We remember the trauma last year when Clare McAndrew moved on from the traditional TEFAF report to the mighty Art Basel. For practical purposes, it was not that much of a change other than a shift from one to two yearly macroeconomic reports to run us through the complexity of financial years and the intricacies of figures.

Art Market 2018. Courtesy Art Basel Art Market 2018. Bild: Art Basel

In 2018, we take a step backwards. TEFAF has announced that it’s done with reports. Sob! So now we only have Clare McAndrew’s report for Art Basel and UBS to count on… and it’s just come out. Over 348 pages, the economist gives us the lowdown on sales made by auction houses and dealers. 2017 proved to be positive with turnover growing by 12 % up to nearly 64 billion dollars. The volume of transactions also climbed, even if it’s only by 8 % – also spelling out higher average sales prices! All indicators look good, for auctions as well as galleries – especially when it comes to the upper end.

Here and Now (2016), Luo Mingjun. Bild: Luo Mingjun and Aye Gallery Here and Now (2016), Luo Mingjun. Bild: Luo Mingjun and Aye Gallery

Confidence has therefore made its return after the uncertainties of 2015 and 2016. The usual countries take the leading positions: the United States (42 %), China (21 %), Great Britain (20 %), then France (7%). Whether we’re talking about collectibles, fine art, modern or contemporary art, all specialities are benefiting from the change.

Here and Now (2016), Luo Mingjun. Bild: Luo Mingjun and Aye Gallery Here and Now (2016), Luo Mingjun. Bild: Luo Mingjun and Aye Gallery

We also learn that there are around 295,000 dealers around and – obviously – that it’s the galleries generating turnovers upwards of $500,000 who are doing the best. The market is increasingly buoyed by these merchants who now represent nearly 53 % of the global turnover (33.7 billion dollars).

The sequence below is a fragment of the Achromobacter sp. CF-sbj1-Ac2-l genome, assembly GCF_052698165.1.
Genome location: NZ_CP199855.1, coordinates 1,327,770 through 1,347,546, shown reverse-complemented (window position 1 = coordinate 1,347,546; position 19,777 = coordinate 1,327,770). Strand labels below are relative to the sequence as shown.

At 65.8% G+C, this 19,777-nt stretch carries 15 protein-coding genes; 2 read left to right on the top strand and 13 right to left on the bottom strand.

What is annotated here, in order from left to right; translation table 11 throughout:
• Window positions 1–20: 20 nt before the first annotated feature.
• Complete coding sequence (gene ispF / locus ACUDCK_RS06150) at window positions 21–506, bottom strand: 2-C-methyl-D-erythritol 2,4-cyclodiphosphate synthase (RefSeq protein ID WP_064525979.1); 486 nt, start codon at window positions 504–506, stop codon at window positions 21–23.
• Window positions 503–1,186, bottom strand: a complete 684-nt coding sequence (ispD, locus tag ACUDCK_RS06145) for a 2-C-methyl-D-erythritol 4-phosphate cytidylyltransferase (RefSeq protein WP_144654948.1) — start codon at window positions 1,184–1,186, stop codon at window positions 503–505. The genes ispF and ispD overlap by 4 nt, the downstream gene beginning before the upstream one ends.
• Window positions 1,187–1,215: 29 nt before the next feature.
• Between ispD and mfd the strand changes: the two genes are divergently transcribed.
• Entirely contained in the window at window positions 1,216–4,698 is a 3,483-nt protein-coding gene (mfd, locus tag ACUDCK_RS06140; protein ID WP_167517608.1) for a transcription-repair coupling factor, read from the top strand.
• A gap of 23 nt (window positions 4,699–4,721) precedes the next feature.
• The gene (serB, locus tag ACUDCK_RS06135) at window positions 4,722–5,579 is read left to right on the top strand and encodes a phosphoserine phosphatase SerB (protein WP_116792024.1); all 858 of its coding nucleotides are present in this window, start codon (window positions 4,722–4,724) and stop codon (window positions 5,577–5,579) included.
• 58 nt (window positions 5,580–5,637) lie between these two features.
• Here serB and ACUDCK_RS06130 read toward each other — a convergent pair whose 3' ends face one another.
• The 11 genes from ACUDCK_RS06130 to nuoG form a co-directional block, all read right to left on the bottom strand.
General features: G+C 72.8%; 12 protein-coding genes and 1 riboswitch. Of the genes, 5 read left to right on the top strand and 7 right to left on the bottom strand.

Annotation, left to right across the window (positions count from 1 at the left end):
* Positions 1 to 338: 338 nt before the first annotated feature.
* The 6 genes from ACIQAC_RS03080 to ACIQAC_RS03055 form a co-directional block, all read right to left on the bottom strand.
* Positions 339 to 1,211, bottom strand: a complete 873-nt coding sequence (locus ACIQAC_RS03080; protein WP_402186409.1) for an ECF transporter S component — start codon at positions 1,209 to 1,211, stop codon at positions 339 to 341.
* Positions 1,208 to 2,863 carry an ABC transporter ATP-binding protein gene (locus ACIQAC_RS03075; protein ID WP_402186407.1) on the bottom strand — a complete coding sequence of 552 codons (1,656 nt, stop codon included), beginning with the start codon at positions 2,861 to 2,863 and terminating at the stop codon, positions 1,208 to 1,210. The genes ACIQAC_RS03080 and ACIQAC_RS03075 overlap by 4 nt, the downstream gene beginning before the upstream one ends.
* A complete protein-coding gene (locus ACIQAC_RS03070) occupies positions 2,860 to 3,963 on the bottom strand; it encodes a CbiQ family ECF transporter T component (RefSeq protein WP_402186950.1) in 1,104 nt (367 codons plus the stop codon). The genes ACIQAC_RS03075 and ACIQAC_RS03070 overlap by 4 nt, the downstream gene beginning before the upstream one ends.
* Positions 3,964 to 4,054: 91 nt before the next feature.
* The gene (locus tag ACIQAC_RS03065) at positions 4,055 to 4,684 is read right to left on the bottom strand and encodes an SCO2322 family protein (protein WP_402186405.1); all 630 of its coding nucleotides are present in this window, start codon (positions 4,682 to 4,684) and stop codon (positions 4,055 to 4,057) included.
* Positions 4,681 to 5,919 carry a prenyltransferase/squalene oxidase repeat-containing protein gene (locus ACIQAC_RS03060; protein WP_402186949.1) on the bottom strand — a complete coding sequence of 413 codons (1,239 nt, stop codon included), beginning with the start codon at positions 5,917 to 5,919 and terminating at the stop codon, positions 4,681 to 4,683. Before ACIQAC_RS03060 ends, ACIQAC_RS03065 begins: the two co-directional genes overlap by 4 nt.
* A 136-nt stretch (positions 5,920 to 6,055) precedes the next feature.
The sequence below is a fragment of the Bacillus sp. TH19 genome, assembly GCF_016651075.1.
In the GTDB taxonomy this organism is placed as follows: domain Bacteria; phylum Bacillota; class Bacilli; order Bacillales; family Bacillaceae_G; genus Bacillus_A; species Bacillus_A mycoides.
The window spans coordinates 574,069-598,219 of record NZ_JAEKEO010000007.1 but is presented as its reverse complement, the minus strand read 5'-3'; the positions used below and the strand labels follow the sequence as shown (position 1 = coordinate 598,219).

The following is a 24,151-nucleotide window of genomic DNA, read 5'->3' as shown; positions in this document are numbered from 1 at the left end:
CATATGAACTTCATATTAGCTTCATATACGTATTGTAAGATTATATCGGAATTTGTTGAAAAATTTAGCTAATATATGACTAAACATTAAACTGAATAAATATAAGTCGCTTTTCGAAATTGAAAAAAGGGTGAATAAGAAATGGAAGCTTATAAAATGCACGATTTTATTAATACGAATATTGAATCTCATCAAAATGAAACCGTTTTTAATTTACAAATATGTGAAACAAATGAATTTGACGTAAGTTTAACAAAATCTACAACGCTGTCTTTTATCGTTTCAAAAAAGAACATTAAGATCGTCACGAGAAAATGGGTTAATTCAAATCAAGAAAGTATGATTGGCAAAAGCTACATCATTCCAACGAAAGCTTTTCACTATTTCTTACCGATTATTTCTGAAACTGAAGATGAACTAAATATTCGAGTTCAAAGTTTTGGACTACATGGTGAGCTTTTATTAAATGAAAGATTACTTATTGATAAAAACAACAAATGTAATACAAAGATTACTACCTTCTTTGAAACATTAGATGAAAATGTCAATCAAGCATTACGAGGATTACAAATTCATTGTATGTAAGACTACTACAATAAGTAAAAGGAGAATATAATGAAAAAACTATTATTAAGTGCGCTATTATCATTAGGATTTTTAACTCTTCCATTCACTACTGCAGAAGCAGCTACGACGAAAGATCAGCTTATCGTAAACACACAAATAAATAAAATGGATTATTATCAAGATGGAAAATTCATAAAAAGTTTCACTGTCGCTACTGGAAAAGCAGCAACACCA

Relief Series B (1967-2017), Charlotte Posenenske. Bild: Charlotte Posenenske and Take Ninagawa Relief Series B (1967-2017), Charlotte Posenenske. Bild: Charlotte Posenenske and Take Ninagawa

It will come to no surprise to Barnebys regular users to know that online sales are growing. It now represents a good 8% of the total sales of art (5.4 billion dollars) – a fantastic progression (+72%) in just five years. More importantly, online is the channel through which new collectors buy their first works and are introduced to the market; in 2017 more than 40% of online buyers at mid-size or top-tier auction houses were new clients.

blog (6) 1997 Shinjuku #1 (1997), Noguchi Rika. Bild: Noguchi Rika and Taka Ishii Gallery

Even for galleries, online is becoming a serious sales channel. 6% of their trade now comes through either their own website (4%) or third-party platforms (2%). Almost half (45%) of their online buyers were new clients to them. Great news that should encourage them to invest in their online presence…

blog (7) Art Basel Hong Kong 2017. © Art Basel

To find out more, click here to download the full document on the Art Basel web site.

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